Living in an urban environment for most of my life has certainly impacted the way I look at cars. Carbon emissions aside, I accept that there is a need for them sometimes, even in a city. But in my experience, large cars make things harder for everyone, from pedestrians to the drivers who can't see anything as they squeeze down narrow streets. Anecdotally as a cyclist, I've had some terrifying encounters with road-rage-inclined drivers in big vehicles as well; statistically, owners of large pickup trucks and SUVs are significantly more likely to kill or injure someone.
A recent local law proposal in the District of Columbia aims to crack down on the problems presented by these large vehicles: by septupling the annual registration fees. Via Bloomberg:
During this year's budget process, [D.C. City Councilmember Mary] Cheh proposed overhauling the city's vehicle regulation framework. Annual fees for machines under 3,500 pounds would remain at $72/year, while those from 3,500 to 5,000 pounds would now cost $175. The fee for registering a car between 5,000 and 6,000 pounds would rise to $250. The biggest hit is aimed at a new category created for SUVs and trucks weighing over 6,000 pounds: Their owners would now have to shell out $500 per year.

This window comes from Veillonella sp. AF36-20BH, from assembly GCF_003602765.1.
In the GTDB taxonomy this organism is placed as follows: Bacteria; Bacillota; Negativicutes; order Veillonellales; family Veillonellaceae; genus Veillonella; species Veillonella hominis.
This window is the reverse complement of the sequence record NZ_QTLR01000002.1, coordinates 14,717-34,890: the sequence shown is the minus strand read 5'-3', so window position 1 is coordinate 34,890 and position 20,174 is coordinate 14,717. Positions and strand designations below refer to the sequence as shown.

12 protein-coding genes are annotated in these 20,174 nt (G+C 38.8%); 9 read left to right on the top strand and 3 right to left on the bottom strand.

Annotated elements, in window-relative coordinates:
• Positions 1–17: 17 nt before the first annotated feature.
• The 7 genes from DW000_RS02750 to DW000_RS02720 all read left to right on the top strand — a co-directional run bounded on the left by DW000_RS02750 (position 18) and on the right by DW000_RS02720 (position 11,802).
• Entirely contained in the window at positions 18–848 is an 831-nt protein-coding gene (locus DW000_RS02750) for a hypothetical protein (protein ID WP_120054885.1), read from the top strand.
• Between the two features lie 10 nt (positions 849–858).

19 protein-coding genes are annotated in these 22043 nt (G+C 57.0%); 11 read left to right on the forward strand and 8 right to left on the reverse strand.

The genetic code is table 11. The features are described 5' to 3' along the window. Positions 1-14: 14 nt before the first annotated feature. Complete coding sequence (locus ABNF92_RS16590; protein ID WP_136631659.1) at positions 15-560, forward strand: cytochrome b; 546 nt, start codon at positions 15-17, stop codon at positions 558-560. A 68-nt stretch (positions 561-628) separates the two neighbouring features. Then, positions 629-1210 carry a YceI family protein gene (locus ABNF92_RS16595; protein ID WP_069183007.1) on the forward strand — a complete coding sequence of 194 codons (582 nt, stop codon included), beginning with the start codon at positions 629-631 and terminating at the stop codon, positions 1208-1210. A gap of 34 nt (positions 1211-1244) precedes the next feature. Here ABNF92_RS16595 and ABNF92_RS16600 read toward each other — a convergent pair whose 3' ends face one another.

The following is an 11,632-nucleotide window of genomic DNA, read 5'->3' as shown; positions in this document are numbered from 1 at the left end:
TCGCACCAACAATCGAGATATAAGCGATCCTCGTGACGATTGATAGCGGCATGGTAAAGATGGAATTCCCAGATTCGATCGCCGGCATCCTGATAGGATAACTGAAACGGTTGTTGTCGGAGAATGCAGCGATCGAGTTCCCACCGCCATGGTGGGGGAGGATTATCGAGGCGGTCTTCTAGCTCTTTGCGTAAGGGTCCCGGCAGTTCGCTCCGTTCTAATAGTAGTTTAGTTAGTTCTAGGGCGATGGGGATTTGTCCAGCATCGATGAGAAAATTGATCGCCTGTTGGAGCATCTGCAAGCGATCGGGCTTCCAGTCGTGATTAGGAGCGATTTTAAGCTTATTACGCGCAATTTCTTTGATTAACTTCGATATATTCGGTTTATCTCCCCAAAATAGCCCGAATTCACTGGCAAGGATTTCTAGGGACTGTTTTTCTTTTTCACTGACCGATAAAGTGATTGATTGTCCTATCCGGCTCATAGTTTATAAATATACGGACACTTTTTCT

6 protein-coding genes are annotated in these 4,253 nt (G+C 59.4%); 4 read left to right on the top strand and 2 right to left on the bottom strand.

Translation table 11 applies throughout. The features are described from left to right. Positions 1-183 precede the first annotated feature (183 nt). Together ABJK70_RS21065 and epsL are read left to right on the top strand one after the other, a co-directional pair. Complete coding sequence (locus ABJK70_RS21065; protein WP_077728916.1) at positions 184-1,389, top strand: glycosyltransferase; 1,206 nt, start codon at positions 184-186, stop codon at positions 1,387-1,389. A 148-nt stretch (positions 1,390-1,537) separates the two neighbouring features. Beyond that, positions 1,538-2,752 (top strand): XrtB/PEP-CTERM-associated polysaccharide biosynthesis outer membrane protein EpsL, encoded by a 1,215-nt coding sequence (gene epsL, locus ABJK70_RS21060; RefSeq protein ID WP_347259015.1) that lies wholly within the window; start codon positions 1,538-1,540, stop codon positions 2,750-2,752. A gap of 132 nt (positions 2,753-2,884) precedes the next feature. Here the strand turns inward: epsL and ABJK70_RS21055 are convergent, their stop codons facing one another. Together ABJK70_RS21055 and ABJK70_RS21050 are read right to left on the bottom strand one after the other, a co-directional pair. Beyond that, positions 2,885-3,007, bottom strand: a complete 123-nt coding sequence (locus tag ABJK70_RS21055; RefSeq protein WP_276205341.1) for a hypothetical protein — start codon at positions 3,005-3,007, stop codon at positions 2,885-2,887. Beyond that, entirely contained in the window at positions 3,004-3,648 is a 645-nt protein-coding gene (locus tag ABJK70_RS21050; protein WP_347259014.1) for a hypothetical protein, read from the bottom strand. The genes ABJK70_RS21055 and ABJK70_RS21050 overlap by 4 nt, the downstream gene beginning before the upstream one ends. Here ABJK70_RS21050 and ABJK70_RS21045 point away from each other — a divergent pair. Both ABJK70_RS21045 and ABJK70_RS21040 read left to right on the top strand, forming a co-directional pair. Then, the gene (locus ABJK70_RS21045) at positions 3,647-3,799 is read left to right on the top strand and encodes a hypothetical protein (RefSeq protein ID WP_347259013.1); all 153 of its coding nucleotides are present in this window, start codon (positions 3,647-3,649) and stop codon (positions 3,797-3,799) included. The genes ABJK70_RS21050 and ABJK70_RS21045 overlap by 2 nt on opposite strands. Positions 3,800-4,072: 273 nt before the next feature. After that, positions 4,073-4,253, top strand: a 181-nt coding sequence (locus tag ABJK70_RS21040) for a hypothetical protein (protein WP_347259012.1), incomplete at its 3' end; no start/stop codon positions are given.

In other words, a D.C. resident registering a heavy-duty pickup or SUV who would have paid $775 over five years in the old fee structure will now have to fork over $2,500. Notably, no exception is available for residents claiming that they need a heavy-duty truck or SUV for their work. (Cheh says the issue hasn't come up.)
Cheh sees the hiked fees as "a kind of proportionality" for the damage caused by the heaviest vehicles, but she doesn't expect them to be the decisive factor for all car buyers. "The bigger thing is going to be the cost of gas," she said.
Obviously, there are valid reasons for some people* to own these large motor vehicles. And those people won't be affected by these kinds of laws, even if they visit the national capitol in those cars. Hell, even people who live right across the river in Virginia won't be impacted. But as far as living in a dense urban area goes, this is certainly intriguing step.
A City Fights Back Against Heavyweight Cars [David Zipper / Bloomberg]
Image: PxHere (CC0)
*I also have a whole half-assed theory about suburban SUV ownership further disconnecting people from their communities and disassociating them from aware and responsible driving, but I'll flesh that out in detail some other time. Sorry, mom.